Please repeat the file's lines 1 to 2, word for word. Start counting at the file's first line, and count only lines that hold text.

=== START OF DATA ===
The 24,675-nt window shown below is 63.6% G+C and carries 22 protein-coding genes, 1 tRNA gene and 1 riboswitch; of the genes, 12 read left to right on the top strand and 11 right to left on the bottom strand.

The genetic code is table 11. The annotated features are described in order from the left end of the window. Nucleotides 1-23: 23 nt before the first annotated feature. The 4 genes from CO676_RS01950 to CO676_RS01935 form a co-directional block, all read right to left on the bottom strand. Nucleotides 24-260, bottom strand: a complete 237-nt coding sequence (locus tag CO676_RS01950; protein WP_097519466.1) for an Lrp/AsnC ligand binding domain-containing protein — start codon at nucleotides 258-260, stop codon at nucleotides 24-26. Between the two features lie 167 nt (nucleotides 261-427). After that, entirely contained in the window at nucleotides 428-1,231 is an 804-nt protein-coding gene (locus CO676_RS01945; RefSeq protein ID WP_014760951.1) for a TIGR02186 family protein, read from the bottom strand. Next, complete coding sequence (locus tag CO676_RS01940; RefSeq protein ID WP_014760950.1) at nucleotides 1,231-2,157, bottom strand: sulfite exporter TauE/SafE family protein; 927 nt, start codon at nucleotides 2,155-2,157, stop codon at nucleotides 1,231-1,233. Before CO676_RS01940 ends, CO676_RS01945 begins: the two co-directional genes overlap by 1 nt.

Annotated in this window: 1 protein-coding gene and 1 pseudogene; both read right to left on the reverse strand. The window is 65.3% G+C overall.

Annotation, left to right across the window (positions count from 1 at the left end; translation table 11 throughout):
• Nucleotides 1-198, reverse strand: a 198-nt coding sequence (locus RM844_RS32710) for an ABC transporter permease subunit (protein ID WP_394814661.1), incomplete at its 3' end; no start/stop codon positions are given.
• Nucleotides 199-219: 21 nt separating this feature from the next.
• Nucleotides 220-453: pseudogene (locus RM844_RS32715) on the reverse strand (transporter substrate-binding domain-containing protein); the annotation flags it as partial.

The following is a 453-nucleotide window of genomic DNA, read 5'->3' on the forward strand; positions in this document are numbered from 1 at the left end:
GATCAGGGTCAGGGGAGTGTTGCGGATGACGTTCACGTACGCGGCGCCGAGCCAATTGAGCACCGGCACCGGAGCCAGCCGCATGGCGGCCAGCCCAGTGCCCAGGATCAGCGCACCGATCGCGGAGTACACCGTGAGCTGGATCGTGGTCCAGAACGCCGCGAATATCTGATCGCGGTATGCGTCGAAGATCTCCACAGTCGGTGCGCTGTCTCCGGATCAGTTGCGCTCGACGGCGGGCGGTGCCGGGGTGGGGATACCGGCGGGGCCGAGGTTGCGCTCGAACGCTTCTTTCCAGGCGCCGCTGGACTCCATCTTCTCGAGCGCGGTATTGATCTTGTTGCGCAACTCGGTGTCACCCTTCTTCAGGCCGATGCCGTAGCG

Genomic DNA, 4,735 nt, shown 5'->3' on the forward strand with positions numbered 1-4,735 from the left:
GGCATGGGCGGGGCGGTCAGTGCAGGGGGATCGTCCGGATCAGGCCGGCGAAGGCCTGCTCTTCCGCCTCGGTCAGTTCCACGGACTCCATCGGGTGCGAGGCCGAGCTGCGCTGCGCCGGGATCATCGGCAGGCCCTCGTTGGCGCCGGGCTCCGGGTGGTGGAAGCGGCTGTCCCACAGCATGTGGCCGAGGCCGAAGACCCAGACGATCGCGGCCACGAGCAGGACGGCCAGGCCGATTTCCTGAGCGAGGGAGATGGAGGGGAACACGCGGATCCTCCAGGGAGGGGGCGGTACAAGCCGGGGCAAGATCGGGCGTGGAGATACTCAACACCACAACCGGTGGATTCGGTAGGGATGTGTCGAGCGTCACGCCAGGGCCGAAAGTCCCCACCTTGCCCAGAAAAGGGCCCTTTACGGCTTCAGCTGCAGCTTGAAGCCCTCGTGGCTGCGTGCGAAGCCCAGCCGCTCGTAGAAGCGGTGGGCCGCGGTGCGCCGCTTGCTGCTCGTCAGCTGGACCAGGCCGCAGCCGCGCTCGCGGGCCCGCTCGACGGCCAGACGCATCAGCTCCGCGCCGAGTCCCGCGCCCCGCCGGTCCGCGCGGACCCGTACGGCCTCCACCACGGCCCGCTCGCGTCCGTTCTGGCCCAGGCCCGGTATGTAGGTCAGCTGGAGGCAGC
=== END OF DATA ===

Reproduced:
The 24,675-nt window shown below is 63.6% G+C and carries 22 protein-coding genes, 1 tRNA gene and 1 riboswitch; of the genes, 12 read left to right on the top strand and 11 right to left on the bottom strand.

The genetic code is table 11. The annotated features are described in order from the left end of the window. Nucleotides 1-23: 23 nt before the first annotated feature. The 4 genes from CO676_RS01950 to CO676_RS01935 form a co-directional block, all read right to left on the bottom strand. Nucleotides 24-260, bottom strand: a complete 237-nt coding sequence (locus tag CO676_RS01950; protein WP_097519466.1) for an Lrp/AsnC ligand binding domain-containing protein — start codon at nucleotides 258-260, stop codon at nucleotides 24-26. Between the two features lie 167 nt (nucleotides 261-427). After that, entirely contained in the window at nucleotides 428-1,231 is an 804-nt protein-coding gene (locus CO676_RS01945; RefSeq protein ID WP_014760951.1) for a TIGR02186 family protein, read from the bottom strand. Next, complete coding sequence (locus tag CO676_RS01940; RefSeq protein ID WP_014760950.1) at nucleotides 1,231-2,157, bottom strand: sulfite exporter TauE/SafE family protein; 927 nt, start codon at nucleotides 2,155-2,157, stop codon at nucleotides 1,231-1,233. Before CO676_RS01940 ends, CO676_RS01945 begins: the two co-directional genes overlap by 1 nt.